Punch Needle Pattern with Arounna Khounnoraj

Hardie Grant Publishing is back at it again with another incredible crafting book that should definitely be found on your shelf! Punch Needle by Arounna Khounnoraj is truly a work of art. We have had our eyes on punch needling for some time now and this was the push we needed to give it a try! And today we’re sharing this floral pillow pattern from the book!.

Arounna provides 20 amazing patterns to try that include detailed instruction for every step of the process. From buying supplies to choosing a fabric that your needle won’t rip, she accompanies you the whole way through . The book is thorough and encourages crafters to use their creativity and even try out what they think will work best!

“While some projects may seem complex,” Arounna writes, “the fact is they really aren’t, since most projects only have two components—first the punching and then the making.” To show is just how simple it can be (with a lot of practice of course) Arounna agreed to let us share one of the patterns that we love! Stay tuned for an interview with Arounna coming your way soon!

Download the template here!

Floral Round Cushion

There is something timeless about round decorative objects, including cushions. They both stand out from and look great amongst the regular square or rectangular cushions that we all have. This cushion is the perfect home accessory, both playful and colourful, with a floral design that emphasizes its overall circular shape.

Tools and Materials


Getting Started

  1. Stretch the Monk’s cloth over the frame. (see below) A 38 x 38-cm (15 x 15-inch) frame will give you enough room to comfortably lay out the round cushion design.
  2. Place the photocopy of the round cushion template facing forward against the back of the Monk’s cloth on the stretched frame. Hold both up to a light source so that you can clearly see the lines of the pattern through the base cloth.
  3. Using a soft leaded pencil, trace the image of the cushion motif onto the front of the stretched frame.
  4. For this project, the finished side will be the pile side or back side, so the opposite side to the side that you are punching on.
  5. To start punching, working from the back side, first outline each element of the motif, including the leaves, stems and flowers, in the correct colour yarns.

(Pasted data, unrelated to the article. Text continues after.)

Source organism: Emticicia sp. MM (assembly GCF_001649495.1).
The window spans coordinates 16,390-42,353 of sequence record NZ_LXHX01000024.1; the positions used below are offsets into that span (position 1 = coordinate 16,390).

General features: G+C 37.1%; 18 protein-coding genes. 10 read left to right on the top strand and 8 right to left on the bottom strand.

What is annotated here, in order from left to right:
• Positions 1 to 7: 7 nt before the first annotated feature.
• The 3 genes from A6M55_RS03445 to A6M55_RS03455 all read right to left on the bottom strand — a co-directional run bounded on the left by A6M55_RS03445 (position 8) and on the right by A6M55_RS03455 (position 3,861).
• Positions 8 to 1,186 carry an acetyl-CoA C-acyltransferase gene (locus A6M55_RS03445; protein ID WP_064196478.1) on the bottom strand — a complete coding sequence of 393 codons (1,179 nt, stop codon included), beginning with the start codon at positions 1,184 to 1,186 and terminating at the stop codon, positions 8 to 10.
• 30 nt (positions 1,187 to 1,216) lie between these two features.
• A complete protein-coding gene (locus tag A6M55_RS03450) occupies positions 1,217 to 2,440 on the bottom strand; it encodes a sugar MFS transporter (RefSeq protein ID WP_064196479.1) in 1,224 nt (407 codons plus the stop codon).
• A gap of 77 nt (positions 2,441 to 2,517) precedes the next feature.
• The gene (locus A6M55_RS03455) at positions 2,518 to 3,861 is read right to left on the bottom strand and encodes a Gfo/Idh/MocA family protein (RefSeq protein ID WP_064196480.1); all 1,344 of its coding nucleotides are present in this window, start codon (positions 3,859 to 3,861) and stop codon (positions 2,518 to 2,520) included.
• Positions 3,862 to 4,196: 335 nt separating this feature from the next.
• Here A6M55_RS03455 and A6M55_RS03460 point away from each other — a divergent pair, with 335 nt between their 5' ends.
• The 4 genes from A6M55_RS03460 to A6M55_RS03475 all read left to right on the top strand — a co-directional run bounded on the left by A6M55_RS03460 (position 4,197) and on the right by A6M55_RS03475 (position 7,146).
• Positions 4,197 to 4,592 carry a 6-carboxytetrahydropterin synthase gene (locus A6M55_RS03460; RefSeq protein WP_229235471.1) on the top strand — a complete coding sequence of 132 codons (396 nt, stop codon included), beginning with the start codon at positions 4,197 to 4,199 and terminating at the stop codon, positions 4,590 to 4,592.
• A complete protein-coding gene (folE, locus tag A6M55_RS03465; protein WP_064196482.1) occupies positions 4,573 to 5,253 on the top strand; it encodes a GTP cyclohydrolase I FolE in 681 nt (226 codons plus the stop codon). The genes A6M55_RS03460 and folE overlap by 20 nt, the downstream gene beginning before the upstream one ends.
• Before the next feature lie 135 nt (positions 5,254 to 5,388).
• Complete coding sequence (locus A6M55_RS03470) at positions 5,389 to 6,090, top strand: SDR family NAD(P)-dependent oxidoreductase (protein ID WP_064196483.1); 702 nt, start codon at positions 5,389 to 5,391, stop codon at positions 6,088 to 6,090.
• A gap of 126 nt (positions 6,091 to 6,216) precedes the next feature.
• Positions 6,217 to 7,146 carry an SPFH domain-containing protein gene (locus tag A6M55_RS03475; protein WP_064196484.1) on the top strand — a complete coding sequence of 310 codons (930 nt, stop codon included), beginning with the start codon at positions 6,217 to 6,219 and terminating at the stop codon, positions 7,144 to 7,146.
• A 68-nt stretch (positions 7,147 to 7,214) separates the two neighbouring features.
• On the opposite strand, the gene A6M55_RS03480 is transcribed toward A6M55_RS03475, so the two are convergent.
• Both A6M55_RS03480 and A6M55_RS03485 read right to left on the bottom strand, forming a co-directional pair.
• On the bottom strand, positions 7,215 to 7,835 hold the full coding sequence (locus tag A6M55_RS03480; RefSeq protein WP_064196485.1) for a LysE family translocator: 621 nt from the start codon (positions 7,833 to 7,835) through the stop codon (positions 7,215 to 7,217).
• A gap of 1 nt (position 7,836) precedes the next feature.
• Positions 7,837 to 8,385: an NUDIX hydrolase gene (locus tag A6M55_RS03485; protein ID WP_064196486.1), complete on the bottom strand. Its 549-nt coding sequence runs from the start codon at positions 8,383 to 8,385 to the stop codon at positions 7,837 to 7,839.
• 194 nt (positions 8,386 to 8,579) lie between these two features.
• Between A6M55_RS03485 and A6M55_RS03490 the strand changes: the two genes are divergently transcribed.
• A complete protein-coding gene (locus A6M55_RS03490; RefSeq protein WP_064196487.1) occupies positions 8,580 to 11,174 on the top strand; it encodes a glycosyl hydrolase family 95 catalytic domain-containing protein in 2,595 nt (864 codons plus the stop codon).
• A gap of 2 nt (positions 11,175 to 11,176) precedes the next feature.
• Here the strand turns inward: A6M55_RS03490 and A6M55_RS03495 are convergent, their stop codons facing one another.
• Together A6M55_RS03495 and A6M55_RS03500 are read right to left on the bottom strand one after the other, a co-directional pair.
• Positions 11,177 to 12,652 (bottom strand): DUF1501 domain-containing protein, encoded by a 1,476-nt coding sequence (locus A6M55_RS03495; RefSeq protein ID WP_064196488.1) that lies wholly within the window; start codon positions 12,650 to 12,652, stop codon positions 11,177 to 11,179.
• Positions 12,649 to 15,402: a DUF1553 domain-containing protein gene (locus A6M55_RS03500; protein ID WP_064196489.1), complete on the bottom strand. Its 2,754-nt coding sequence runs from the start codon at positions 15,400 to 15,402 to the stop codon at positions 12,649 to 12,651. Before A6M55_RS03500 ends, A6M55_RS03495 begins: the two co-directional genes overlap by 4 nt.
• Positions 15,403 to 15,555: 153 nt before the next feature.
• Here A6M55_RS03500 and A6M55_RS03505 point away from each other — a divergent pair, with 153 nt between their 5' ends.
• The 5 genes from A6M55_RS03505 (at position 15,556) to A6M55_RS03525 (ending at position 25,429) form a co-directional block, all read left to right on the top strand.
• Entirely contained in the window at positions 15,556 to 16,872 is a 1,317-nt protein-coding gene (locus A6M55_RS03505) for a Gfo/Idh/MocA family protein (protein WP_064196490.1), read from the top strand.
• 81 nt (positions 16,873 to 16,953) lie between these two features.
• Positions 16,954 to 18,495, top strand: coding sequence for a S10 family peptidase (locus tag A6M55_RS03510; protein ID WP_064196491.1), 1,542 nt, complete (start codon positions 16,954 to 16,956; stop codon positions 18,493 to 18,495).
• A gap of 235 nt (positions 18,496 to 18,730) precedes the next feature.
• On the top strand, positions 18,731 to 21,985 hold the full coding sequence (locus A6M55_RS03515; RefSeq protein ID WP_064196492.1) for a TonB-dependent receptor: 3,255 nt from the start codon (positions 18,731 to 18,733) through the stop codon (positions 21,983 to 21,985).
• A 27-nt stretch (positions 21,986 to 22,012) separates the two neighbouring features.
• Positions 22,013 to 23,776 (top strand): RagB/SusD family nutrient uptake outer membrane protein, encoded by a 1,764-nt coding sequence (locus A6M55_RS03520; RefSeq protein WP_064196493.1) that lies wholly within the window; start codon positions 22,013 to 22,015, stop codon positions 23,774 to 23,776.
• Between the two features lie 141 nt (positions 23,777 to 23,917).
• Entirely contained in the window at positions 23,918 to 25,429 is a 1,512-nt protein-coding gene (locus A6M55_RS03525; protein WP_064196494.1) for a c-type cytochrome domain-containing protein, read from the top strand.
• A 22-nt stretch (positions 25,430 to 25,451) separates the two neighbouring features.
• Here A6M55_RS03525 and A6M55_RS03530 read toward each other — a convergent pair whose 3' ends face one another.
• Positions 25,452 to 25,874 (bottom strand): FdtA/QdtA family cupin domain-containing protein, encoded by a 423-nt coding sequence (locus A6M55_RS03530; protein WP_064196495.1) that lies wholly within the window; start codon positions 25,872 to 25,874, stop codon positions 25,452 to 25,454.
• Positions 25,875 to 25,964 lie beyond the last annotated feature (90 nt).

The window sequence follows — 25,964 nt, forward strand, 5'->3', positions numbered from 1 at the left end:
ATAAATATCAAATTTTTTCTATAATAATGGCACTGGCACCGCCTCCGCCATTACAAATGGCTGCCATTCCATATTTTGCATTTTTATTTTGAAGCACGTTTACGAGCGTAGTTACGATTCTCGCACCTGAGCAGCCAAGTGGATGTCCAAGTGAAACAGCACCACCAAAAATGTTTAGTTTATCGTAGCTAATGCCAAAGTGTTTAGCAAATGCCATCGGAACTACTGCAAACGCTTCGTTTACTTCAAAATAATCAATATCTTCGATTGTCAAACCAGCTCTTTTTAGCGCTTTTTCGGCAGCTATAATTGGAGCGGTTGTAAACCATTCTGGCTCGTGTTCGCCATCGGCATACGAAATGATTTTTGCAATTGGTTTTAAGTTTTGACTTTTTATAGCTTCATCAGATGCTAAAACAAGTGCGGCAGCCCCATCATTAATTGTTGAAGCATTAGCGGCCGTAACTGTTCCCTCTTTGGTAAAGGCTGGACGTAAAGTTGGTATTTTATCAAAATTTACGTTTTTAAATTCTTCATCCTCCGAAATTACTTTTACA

6. Next, fill in the interior of each outlined section. Once all the sections of the motif are filled in, continue to fill in the background, working right up to the circular outer edge of the design to create a clean edge for your cushion.
  7.  Once all the sections of the motif and background are filled in, remove the base cloth from the frame using a staple remover and lay the piece flat on the table with the pile side facing upwards.                                                                                                             SEWING UP
  8. See the sewing up instructions for the Leaf cushion (in attached pdf) for visuals on sewing up a shaped cushion. Using your scissors, trim the base cloth around the cushion design to leave a 4-cm (1 ½ -inch) seam allowance all the way around, taking care not to fray the cut edges too much.
  9. For the cushion backing, cut a piece of plain fabric to the same size as the punched needle piece, including the seam allowance.
  10. Place the fabric backing and punched piece right sides together with the outer edges aligned. Pin and sew the two pieces together using a sewing machine fitted with a zipper foot, sewing as close to the edge of the punch needle stitches as possible, but leaving a gap of 10cm (4 inches).
  11. Because the overall shape of the cushion is curved, carefully make small snips into the seam allowance (but avoiding the stitches) to get a smoother, curved seam when the cushion is turned the right side out.